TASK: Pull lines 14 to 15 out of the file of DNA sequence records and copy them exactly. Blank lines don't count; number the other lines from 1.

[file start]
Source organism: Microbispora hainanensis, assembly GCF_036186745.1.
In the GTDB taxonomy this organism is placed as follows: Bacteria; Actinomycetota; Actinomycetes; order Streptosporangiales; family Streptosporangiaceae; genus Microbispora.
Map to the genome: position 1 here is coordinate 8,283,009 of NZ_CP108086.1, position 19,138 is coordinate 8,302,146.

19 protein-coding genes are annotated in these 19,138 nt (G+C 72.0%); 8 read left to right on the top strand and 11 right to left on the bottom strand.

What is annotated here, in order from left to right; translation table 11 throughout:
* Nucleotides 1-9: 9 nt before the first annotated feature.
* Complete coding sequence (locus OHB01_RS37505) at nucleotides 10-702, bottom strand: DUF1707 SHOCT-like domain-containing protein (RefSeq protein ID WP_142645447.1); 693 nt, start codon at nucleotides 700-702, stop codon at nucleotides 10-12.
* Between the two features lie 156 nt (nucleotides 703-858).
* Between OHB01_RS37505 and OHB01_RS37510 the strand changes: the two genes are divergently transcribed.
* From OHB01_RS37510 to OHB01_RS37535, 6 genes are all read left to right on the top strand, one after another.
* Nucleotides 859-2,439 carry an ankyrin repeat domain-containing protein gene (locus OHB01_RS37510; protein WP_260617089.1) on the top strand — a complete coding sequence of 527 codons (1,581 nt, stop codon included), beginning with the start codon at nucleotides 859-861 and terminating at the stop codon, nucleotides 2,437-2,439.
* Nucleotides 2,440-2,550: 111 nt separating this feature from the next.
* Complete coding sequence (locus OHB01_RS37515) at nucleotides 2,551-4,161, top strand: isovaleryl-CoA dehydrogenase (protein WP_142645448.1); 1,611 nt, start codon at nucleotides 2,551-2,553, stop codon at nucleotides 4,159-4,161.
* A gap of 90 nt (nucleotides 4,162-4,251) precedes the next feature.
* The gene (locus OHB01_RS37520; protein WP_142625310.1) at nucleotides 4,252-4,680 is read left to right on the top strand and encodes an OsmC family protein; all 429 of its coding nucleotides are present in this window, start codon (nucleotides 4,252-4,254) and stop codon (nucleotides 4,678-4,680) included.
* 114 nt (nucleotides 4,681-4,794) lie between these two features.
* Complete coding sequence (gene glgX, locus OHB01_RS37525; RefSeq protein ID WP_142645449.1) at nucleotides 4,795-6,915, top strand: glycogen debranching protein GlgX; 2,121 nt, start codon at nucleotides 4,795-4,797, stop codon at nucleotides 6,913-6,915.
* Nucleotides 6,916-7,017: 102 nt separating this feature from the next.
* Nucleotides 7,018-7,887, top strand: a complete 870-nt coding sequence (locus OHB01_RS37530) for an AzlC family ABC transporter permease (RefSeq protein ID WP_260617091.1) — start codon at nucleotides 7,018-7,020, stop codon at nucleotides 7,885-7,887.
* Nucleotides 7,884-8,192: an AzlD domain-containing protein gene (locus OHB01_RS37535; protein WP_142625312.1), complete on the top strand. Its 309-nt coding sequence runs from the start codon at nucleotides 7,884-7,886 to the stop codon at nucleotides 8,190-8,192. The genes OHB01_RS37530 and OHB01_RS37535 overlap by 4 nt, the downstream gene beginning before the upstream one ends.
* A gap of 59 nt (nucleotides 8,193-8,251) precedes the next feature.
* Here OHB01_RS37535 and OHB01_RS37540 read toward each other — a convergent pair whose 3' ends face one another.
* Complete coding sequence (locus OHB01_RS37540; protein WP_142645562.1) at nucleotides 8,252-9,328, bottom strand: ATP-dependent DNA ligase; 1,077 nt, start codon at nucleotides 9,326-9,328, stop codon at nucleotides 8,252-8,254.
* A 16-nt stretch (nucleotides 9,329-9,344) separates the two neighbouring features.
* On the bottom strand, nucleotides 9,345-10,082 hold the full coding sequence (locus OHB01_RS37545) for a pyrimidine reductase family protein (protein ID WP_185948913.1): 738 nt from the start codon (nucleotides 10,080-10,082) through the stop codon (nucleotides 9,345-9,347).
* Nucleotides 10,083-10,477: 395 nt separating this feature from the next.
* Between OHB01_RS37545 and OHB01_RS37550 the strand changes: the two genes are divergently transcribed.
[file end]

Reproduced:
* A gap of 90 nt (nucleotides 4,162-4,251) precedes the next feature.
* The gene (locus OHB01_RS37520; protein WP_142625310.1) at nucleotides 4,252-4,680 is read left to right on the top strand and encodes an OsmC family protein; all 429 of its coding nucleotides are present in this window, start codon (nucleotides 4,252-4,254) and stop codon (nucleotides 4,678-4,680) included.